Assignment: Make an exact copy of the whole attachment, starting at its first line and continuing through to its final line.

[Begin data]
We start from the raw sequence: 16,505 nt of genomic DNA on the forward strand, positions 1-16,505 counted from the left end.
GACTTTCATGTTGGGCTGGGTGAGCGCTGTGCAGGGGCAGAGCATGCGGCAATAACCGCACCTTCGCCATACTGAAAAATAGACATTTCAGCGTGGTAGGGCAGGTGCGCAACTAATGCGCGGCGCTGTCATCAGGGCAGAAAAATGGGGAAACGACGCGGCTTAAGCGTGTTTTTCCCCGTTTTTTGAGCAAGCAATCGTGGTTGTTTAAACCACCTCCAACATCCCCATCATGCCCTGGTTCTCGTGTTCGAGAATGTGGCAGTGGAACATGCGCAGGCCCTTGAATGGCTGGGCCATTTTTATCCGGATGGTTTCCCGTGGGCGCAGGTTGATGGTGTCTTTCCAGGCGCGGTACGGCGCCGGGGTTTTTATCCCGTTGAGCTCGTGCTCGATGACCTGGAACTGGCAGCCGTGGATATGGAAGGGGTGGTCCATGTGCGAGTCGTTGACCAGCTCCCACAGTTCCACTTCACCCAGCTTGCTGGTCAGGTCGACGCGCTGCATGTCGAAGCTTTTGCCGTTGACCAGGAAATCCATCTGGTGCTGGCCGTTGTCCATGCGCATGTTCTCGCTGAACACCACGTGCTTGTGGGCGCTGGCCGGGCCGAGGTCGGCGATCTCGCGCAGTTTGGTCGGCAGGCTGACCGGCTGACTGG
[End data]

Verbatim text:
We start from the raw sequence: 16,505 nt of genomic DNA on the forward strand, positions 1-16,505 counted from the left end.
GACTTTCATGTTGGGCTGGGTGAGCGCTGTGCAGGGGCAGAGCATGCGGCAATAACCGCACCTTCGCCATACTGAAAAATAGACATTTCAGCGTGGTAGGGCAGGTGCGCAACTAATGCGCGGCGCTGTCATCAGGGCAGAAAAATGGGGAAACGACGCGGCTTAAGCGTGTTTTTCCCCGTTTTTTGAGCAAGCAATCGTGGTTGTTTAAACCACCTCCAACATCCCCATCATGCCCTGGTTCTCGTGTTCGAGAATGTGGCAGTGGAACATGCGCAGGCCCTTGAATGGCTGGGCCATTTTTATCCGGATGGTTTCCCGTGGGCGCAGGTTGATGGTGTCTTTCCAGGCGCGGTACGGCGCCGGGGTTTTTATCCCGTTGAGCTCGTGCTCGATGACCTGGAACTGGCAGCCGTGGATATGGAAGGGGTGGTCCATGTGCGAGTCGTTGACCAGCTCCCACAGTTCCACTTCACCCAGCTTGCTGGTCAGGTCGACGCGCTGCATGTCGAAGCTTTTGCCGTTGACCAGGAAATCCATCTGGTGCTGGCCGTTGTCCATGCGCATGTTCTCGCTGAACACCACGTGCTTGTGGGCGCTGGCCGGGCCGAGGTCGGCGATCTCGCGCAGTTTGGTCGGCAGGCTGACCGGCTGACTGG